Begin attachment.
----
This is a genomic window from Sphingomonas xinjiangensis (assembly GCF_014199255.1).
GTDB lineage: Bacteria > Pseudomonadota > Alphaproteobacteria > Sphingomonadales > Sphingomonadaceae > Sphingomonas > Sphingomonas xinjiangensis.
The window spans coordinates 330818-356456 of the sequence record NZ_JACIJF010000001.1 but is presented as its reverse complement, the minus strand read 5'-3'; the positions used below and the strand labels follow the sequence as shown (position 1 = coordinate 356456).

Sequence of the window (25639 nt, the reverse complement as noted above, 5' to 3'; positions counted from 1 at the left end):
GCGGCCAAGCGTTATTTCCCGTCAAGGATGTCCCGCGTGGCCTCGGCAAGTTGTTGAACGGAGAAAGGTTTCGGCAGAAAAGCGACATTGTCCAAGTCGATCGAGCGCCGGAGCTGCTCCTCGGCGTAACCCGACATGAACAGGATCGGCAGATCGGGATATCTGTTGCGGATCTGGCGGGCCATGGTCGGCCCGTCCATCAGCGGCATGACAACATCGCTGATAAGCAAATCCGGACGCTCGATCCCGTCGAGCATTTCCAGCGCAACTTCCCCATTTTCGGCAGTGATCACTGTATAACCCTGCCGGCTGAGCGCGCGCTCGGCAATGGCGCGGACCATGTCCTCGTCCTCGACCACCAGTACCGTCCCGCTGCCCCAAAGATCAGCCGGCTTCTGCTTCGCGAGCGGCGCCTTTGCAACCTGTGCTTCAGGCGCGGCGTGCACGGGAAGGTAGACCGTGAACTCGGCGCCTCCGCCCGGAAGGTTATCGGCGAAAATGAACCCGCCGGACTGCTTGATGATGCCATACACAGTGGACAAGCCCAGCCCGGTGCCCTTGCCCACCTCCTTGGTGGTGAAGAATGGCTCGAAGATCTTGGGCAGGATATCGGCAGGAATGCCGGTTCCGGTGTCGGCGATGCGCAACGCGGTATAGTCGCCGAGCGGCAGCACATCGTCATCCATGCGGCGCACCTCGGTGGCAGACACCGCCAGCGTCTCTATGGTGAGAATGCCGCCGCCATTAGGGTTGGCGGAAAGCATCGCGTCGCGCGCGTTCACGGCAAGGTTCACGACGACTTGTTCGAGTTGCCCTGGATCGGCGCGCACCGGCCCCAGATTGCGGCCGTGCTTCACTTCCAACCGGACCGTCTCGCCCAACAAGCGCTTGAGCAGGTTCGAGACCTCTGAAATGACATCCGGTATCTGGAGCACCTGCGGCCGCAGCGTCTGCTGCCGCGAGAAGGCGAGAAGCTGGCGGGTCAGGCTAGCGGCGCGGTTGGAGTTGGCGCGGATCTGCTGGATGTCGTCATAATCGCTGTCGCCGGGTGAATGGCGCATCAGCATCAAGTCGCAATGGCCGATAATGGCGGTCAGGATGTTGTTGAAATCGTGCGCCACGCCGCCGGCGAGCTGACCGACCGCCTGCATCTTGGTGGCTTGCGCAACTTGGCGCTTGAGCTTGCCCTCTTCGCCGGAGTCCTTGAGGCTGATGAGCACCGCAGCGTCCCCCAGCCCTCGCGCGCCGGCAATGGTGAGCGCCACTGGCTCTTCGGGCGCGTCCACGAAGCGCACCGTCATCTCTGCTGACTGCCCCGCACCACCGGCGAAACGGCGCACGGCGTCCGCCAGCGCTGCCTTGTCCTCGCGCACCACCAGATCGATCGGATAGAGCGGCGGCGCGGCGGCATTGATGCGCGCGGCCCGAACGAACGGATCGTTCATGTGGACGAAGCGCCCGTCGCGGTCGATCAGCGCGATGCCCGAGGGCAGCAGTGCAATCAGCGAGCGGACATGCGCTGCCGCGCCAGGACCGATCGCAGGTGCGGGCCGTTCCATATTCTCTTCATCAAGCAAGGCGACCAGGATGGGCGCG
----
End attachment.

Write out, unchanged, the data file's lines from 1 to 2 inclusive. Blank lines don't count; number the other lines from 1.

This is a genomic window from Sphingomonas xinjiangensis (assembly GCF_014199255.1).
GTDB lineage: Bacteria > Pseudomonadota > Alphaproteobacteria > Sphingomonadales > Sphingomonadaceae > Sphingomonas > Sphingomonas xinjiangensis.